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CHECKUP : LET RESTING PULSE BE WORKOUT GUIDE.

Byline: News, tips and trends

Are you working out too hard? The answer is just a heartbeat away, says a Texas doctor.

``Your pulse is one of the best fitness indicators, and it can tell if you're pushing your body too hard,'' said Dr. John Cianca, a sports-medicine expert at Baylor College of Medicine in Houston.

To use your pulse as a workout gauge, a baseline must be established, he said.

``Each morning for a week, take your resting pulse before you get out of bed,'' Cianca said. ``Count the number of heartbeats in 10 seconds and then multiply by six. Doing this for a week will establish your average resting pulse. It can then be used as a ``measuring stick.''

Your morning resting pulse may go down as you get in better physical shape, but, if it goes up, you're overdoing it.

``If your average morning pulse has been 50 beats per minute and all of a sudden it shoots up to 60 or 65, it's time to let your body rest for a couple days,'' Cianca said.

Prevent swimmer's ear: Did you know that swimming is not the only cause of swimmer's ear? Any activity that allows water or moisture to enter - showering, washing your hair frequently, using a sauna, and being in warm humid climates - can cause this ear problem, said Dr. Richard Miyamoto, chair of the Hearing and Equilibrium Committee of the American Academy of Otolaryngology-Head and Neck Surgery.

When water gets into the ear, it may bring in bacterial or fungal particles, he said. Usually the water runs back out; the ear dries out; and the bacteria and fungi don't cause any problems. But sometimes water remains trapped in the ear canal and causes the skin to get soggy. Then the bacteria and fungi grow, flourish and can infect the outer ear.

If you experience any of the following symptoms, you need to see a doctor, Miyamoto advised:

The ear feels blocked and may itch.

The ear canal becomes swollen, sometimes swelling shut.

The ear starts draining a runny, milky fluid.

The ear becomes painful and tender to touch, especially the cartilage in front of the ear canal.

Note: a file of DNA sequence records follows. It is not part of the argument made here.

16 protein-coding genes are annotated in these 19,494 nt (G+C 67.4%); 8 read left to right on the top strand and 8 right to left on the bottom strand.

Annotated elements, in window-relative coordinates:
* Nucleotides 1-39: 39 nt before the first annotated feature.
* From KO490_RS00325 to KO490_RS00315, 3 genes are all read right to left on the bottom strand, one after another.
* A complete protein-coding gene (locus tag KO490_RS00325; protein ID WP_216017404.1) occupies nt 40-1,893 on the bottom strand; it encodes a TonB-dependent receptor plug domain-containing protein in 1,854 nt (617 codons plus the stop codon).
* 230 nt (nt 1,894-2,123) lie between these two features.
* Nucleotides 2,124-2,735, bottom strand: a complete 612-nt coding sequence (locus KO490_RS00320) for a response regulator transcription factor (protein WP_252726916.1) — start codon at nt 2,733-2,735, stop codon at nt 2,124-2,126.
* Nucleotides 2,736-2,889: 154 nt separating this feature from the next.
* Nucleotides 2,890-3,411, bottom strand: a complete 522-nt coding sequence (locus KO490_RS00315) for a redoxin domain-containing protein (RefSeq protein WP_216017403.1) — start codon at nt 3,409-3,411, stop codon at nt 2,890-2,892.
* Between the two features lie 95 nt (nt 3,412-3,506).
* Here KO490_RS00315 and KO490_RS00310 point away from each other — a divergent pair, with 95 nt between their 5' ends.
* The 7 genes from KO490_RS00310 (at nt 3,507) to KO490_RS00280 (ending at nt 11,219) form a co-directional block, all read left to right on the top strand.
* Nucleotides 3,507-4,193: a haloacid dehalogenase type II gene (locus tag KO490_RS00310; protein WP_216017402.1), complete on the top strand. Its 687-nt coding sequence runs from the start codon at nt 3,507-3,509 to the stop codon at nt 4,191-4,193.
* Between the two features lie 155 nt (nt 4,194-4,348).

Ear drops can be used by most people to protect or dry the ear. ``Before using any ear drops, consult your physician,'' Miyamoto said. ``If you have an infection, a perforated ear drum, or other ear injury or surgery, you may not be able to use ear drops. You should always talk to your doctor before you put anything into your ear.''

For a free leaflet on swimmer's ear, send a self-addressed, stamped, business-size envelope to: ``Swimmer's Ear,'' American Academy of Otolaryngology-Head and Neck Surgery, 1 Prince St., Alexandria, Va. 22314.

Got a cold? Wash your hands: If you catch a cold, remember to wash your hands a lot, a Texas doctor advises.

Many colds result from rubbing the nose or eyes with fingers that have picked up a virus from hand-to-hand contact, said Dr. Christine Matson of Baylor College of Medicine in Houston.

When people with colds cough and sneeze into their hands and then touch objects at home, work or school or touch each other, they leave cold-causing viruses behind. Frequent hand washing can lessen this transmission.
COPYRIGHT 1996 Daily News
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Copyright 1996, Gale Group. All rights reserved. Gale Group is a Thomson Corporation Company.

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Title Annotation:L.A. LIFE
Publication:Daily News (Los Angeles, CA)
Date:Apr 22, 1996
Words:542
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